Sunday, May 13, 2012

Everyday Theosis

     In our liturgies we at times stand for long hours, drop down to prostrate, and at the same time seek to keep our attention focused on the heavenly realm. Even outside of our liturgies we fast, try to maintain attitudes of constant prayer, and struggle to bridle our physical desires. Not only that our greatest spiritual tradition Hesychasm teaches us different physical techniques to use in prayer, such as controlled breathing. To many our Byzantine traditions seem physically symbolic but we have in many ways learned the value of physical work went comes to spirituality and our teachings on Theosis.
     There is a passage from St. Maximos in the Philokalia that comes to mind when considering these physical aspects of our traditions. When speaking about ways to receive knowledge about God he says, "by working hard with his body, he will prepare his soul for that knowledge(v2pg118)". There is no doubt that in the Philokalia as well in other aspects of our tradition that physical actions lead us to divinization. However, it has been a struggle at times for us to articulate this reality into the simple aspects of daily living. When was the last time when cooking a meal, doing dishes, or mowing the lawn did we contemplate that we are becoming what god is by grace through this? There is a difference of course in our religious physical actions in that they are more direct. Never the less, these sometimes considered meaningless physical actions that we do each day can also be a means to encounter God.
     In thinking about what could be considered levels of participation in religious activity I'm reminded about Elder Sophrony's teachings on prayer. In his teachings we find that any action of prayer opens us up to all of eternity. By pondering such wisdom we can arrive at the conclusion that access to God is available to me in this moment just as much as it is when I go to the Divine Liturgy. There is of course different actions that facilitate us for greater experiences of this truth about prayer and in the Divine Liturgy we find the greatest resources for this. However, we should never discount that there can be found unending experience of God's presence in what we know as non-religious or secular activities .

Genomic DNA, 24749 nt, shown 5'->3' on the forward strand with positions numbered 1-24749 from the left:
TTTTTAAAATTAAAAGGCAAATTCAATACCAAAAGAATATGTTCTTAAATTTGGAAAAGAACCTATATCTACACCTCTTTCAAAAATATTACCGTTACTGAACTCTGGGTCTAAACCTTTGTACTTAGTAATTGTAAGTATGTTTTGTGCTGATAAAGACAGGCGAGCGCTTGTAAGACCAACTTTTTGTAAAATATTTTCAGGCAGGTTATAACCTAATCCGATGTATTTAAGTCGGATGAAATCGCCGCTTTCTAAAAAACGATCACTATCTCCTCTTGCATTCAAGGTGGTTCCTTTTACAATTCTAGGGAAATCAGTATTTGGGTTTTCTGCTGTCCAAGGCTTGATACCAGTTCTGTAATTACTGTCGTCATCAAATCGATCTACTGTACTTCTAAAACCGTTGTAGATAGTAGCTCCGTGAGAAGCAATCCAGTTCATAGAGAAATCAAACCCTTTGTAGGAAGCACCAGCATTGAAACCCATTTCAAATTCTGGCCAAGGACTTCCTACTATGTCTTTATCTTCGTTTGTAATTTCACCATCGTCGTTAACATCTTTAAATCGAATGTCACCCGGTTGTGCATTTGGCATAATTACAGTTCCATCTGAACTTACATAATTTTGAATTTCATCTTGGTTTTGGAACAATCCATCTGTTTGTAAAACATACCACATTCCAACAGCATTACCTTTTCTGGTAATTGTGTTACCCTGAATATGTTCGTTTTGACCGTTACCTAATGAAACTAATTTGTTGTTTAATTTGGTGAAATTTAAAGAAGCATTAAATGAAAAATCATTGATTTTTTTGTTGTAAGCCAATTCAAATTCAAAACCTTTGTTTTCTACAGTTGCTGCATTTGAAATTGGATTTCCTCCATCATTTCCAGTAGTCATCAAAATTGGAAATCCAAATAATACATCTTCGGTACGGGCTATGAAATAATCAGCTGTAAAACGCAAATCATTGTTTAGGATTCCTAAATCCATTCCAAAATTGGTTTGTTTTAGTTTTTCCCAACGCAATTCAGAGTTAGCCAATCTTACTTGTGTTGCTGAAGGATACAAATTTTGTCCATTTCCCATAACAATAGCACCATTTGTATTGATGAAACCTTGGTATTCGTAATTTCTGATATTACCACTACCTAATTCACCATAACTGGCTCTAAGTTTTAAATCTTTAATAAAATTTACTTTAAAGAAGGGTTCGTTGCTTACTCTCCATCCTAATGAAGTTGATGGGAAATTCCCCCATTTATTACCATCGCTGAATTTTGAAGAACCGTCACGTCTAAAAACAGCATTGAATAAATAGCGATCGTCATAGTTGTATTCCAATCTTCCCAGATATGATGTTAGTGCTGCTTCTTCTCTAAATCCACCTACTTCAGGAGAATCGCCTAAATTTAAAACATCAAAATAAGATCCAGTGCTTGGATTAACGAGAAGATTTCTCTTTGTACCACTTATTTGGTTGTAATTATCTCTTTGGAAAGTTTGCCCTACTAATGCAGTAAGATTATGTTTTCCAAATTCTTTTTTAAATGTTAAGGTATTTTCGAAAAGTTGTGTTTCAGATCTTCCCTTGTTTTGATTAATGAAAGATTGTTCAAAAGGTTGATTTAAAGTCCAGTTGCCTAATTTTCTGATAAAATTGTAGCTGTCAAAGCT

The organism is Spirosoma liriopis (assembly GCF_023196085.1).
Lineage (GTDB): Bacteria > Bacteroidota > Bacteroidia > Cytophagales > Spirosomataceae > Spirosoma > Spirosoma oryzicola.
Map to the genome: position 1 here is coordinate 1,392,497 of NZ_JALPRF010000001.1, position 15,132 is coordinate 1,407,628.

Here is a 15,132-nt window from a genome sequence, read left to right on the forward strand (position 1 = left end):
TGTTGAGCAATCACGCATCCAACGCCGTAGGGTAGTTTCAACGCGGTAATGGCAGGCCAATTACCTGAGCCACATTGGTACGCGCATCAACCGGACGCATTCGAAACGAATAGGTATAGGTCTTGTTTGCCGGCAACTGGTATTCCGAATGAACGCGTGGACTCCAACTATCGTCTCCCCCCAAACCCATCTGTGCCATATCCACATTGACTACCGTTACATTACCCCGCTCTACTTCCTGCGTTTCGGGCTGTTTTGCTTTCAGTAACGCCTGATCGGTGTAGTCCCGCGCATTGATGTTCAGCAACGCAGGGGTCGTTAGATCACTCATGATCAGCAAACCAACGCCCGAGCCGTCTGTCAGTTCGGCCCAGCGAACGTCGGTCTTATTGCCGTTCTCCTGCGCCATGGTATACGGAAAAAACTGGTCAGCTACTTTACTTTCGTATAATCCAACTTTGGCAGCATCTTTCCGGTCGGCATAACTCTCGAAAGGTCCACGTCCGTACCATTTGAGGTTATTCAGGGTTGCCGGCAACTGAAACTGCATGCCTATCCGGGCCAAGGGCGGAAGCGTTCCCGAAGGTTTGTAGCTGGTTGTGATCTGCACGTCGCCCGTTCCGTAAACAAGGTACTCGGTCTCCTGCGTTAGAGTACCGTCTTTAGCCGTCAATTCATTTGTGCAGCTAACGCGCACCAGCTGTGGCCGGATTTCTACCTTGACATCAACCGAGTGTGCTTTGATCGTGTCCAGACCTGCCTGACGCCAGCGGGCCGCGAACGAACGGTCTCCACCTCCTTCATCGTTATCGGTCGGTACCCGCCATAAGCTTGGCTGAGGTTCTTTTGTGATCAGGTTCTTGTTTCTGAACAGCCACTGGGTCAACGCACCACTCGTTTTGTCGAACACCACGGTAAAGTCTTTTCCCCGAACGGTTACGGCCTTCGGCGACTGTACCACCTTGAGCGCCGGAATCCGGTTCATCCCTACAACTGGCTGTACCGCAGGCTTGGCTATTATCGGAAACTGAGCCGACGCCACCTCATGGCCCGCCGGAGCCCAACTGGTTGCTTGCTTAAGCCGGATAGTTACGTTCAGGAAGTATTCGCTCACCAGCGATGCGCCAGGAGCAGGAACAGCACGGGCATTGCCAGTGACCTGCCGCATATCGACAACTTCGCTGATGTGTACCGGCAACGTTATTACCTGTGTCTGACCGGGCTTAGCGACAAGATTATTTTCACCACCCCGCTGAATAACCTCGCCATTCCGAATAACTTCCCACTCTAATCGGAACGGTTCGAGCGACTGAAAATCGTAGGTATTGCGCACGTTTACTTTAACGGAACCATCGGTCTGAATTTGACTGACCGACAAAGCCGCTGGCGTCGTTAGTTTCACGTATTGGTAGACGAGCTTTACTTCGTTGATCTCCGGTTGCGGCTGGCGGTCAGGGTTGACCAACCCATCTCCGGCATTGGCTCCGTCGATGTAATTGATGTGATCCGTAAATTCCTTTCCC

On another note, work or even the things we face in everyday life does not always offer us the conditions to hold to the ideals that I have been discussing. When he was on Mt. Athos Elder Sophrony learned a powerful truth from his spiritual father St. Silouan that we should consider in such conditions. The Lord told St. Silouan to "keep his mind in hell and do not despair". If we are willing we can let even the negative aspects become moments of encountering the power of God. Too often we try to escape the negativity by 'living for the weekend or that big promotion, college degrees, so on and so forth. However, the only way we can truly escape "hell" is by learning to encounter God in the here and now. Our faith proclaims that Christ in his divinity destroyed the powers of Hell. It is the divinity of Christ gifted to us that will bring us our victory.